Friday, July 8, 2016

Spur of the Moment Bière de Garde

There comes a day in every homebrewer's time brewing where there are some extra grains lying around.  Usually it isn't enough to play a big role in a beer but sometimes it could be the perfect amount.  I had a few things left over from past beers and received some new yeast I wanted to brew with so I decided to make a spur of the moment Bière de Garde.

I have used Golden Naked Oats in another Bière de Garde and IPA late last year and earlier this year.  I still have a few pounds of it left.  I also had some Caramunich and a little Special B.  I thought these may be some perfect specialty malts to make a nice amber biere that I can drink late in the Summer into early Fall.

Recipe:  Spur
Brewer:  Gus
Batch:  14
Date:  7-1-16

Batch Size:  6.5 gal
Boil Size:  9.76 gal
Post Boil Volume:  6.76 gal  
Estimated OG:  1.056
Actual OG:  1.057
Estimated Color:  14.6 SRM
Estimated IBU:  23.2 IBUs
Brewhouse Efficiency:  74.60% (about 78% on this brew)
Est Mash Efficiency:  74.60%
Boil Time:  120 Minutes

81.5% Pilsner Malt (Avangard)
7.4% Golden Naked Oats (Simpson's)
5.6% Special B (Dingeman's)
5.6% Caramunich III Malt (Weyermann)

23.2 IBUs of Aramis @ 60 min

Wyeast 3864-PC Canadian/Belgian Ale

Mash Schedule:
Temperature mash of 149F for 75 min with a 10 minute mash out at 168F

Check out the contrast in the different grains.  Pretty cool.

This is my first time using a Belgian strain to ferment a Bière de Garde.  With Wyeast having Canadian/Belgian Ale 3864 out now as a PC strain, I decided to use it.  I'm hoping I can ferment in the mid 60s to keep any esters at bay and create a semi clean beer.  After primary fermentation is done, I will set it to lager for 4-6 weeks before bottling.  This time I also plan to use the same yeast to bottle condition the beer.  I'll do the same practice as with Bob's technique but this time using the Belgian strain.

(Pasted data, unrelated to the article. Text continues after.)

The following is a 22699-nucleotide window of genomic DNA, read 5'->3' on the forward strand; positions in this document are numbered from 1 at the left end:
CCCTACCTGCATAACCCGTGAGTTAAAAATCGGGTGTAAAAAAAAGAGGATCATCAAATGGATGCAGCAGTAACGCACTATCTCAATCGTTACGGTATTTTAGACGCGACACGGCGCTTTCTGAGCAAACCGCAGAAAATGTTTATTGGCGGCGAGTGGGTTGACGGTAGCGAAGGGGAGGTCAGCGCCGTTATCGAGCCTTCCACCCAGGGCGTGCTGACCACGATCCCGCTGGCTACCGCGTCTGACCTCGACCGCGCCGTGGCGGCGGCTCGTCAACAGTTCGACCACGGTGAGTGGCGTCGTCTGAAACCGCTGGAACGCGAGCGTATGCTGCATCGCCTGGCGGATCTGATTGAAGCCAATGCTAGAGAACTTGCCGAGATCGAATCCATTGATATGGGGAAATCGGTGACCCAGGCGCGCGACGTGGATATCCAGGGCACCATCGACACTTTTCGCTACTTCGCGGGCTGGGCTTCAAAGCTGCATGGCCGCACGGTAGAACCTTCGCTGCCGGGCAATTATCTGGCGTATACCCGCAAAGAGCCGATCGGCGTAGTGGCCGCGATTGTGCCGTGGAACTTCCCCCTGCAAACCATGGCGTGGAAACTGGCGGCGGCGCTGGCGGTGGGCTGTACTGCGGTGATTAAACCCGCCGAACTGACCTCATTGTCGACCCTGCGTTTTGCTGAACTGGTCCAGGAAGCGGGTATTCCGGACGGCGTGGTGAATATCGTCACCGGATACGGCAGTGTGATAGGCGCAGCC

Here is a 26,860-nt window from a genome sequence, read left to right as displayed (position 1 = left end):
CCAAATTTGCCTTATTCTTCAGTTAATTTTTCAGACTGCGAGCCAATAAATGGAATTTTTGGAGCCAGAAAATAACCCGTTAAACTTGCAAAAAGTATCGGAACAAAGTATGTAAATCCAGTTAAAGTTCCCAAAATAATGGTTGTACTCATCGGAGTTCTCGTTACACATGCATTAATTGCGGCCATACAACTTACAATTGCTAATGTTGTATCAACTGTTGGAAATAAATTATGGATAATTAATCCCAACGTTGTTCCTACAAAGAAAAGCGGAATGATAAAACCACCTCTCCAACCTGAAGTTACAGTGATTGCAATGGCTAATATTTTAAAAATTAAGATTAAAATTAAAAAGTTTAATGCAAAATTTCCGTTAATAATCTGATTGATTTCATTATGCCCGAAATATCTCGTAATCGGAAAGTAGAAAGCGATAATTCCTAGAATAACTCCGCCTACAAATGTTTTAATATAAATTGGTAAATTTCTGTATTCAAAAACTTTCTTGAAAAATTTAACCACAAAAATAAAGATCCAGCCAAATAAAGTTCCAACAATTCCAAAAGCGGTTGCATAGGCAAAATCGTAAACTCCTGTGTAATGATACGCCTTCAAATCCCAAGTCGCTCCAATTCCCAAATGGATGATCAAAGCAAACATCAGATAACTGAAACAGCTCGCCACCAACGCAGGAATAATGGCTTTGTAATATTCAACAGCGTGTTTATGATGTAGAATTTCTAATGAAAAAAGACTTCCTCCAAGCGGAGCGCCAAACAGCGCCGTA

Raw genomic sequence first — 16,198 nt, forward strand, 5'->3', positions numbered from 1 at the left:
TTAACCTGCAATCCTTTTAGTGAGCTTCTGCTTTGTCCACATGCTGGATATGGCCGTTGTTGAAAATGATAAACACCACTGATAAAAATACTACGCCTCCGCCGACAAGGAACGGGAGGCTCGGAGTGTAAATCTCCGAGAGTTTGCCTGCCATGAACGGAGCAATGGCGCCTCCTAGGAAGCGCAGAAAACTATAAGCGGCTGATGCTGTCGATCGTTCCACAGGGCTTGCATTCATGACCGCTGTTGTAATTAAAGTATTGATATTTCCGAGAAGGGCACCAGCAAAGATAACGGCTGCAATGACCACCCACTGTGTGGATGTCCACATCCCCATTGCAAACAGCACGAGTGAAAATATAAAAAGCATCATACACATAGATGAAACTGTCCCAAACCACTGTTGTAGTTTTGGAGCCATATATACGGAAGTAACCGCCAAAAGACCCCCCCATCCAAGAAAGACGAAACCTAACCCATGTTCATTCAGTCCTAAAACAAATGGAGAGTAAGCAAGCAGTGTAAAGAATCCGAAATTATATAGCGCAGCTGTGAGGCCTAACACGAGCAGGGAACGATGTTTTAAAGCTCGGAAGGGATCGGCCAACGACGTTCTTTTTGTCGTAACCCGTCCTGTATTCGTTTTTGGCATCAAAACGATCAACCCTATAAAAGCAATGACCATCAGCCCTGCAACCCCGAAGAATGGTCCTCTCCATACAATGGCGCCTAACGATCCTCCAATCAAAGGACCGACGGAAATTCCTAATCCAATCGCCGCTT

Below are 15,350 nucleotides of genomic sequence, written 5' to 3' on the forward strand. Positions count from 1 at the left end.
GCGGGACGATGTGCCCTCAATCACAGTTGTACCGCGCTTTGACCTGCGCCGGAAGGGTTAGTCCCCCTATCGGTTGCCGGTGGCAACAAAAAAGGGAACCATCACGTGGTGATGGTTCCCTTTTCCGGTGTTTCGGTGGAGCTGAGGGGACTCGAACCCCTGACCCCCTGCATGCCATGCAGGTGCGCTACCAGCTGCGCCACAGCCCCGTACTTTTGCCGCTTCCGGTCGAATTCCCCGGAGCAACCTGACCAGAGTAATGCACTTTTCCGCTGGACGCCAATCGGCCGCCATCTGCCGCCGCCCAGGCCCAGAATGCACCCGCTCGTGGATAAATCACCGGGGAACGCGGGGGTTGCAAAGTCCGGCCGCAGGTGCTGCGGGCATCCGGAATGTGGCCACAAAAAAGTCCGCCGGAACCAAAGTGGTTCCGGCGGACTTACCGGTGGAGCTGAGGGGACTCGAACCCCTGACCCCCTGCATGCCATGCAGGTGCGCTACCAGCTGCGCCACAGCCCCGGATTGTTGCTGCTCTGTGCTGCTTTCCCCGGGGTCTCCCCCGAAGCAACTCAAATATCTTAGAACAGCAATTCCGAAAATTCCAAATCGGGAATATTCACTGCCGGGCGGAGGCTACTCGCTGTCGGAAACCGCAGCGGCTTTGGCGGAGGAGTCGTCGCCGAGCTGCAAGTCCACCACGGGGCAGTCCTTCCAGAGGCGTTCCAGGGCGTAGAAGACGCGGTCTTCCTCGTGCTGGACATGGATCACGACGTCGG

I have to believe that in Northern France where these beers were historically brewed, that there were some farmers/homes using a Belgian strain borrowed from a neighbor who borrowed it from their neighbor who got it from a Belgian brewery.  All that is possible right?  In Phil Markowski's Farmhouse Ales book (get it here if you haven't already) he suggests using clean ale strains to ferment Bières de Garde.  I'm a large fan of White Labs WLP072 French Ale but it being a seasonal Platinum strain it's hard to come by.  I try keeping it around but my culture has definitely taken on a new life and probably has been infected.

Wyeast suggested this yeast for the style in the 2016 release description and I've wanted to use this yeast before when I was making a lot of other Belgian styles.  This way I'm killing two birds as it were.  I've read a few places where Belgian strains are recommended but I have yet to use one myself.  I made a small starter around 800mL for this one the night before.  The next day the flask was full of milky yeast.